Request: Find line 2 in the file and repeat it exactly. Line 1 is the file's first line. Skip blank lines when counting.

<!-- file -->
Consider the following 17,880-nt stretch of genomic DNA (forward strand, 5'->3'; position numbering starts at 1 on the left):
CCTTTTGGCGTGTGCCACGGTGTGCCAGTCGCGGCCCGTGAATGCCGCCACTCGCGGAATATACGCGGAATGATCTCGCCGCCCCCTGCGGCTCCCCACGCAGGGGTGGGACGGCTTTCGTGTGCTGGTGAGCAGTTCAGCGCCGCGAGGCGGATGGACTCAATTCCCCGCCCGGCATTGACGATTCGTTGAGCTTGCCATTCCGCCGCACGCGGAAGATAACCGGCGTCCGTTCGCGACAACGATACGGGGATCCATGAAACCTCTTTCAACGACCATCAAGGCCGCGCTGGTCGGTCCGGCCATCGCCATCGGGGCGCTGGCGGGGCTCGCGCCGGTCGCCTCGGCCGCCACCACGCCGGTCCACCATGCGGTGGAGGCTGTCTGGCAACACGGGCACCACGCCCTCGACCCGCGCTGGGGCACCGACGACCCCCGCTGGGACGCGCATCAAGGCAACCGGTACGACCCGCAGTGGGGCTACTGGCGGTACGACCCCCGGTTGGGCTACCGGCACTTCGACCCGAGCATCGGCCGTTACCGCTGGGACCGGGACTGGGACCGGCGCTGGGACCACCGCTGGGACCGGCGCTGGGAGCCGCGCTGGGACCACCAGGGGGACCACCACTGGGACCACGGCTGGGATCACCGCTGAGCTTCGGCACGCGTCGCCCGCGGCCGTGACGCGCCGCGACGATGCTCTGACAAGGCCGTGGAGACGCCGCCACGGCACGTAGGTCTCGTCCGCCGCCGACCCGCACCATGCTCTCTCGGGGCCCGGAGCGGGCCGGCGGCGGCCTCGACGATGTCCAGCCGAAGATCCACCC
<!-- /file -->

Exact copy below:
CCTTTTGGCGTGTGCCACGGTGTGCCAGTCGCGGCCCGTGAATGCCGCCACTCGCGGAATATACGCGGAATGATCTCGCCGCCCCCTGCGGCTCCCCACGCAGGGGTGGGACGGCTTTCGTGTGCTGGTGAGCAGTTCAGCGCCGCGAGGCGGATGGACTCAATTCCCCGCCCGGCATTGACGATTCGTTGAGCTTGCCATTCCGCCGCACGCGGAAGATAACCGGCGTCCGTTCGCGACAACGATACGGGGATCCATGAAACCTCTTTCAACGACCATCAAGGCCGCGCTGGTCGGTCCGGCCATCGCCATCGGGGCGCTGGCGGGGCTCGCGCCGGTCGCCTCGGCCGCCACCACGCCGGTCCACCATGCGGTGGAGGCTGTCTGGCAACACGGGCACCACGCCCTCGACCCGCGCTGGGGCACCGACGACCCCCGCTGGGACGCGCATCAAGGCAACCGGTACGACCCGCAGTGGGGCTACTGGCGGTACGACCCCCGGTTGGGCTACCGGCACTTCGACCCGAGCATCGGCCGTTACCGCTGGGACCGGGACTGGGACCGGCGCTGGGACCACCGCTGGGACCGGCGCTGGGAGCCGCGCTGGGACCACCAGGGGGACCACCACTGGGACCACGGCTGGGATCACCGCTGAGCTTCGGCACGCGTCGCCCGCGGCCGTGACGCGCCGCGACGATGCTCTGACAAGGCCGTGGAGACGCCGCCACGGCACGTAGGTCTCGTCCGCCGCCGACCCGCACCATGCTCTCTCGGGGCCCGGAGCGGGCCGGCGGCGGCCTCGACGATGTCCAGCCGAAGATCCACCC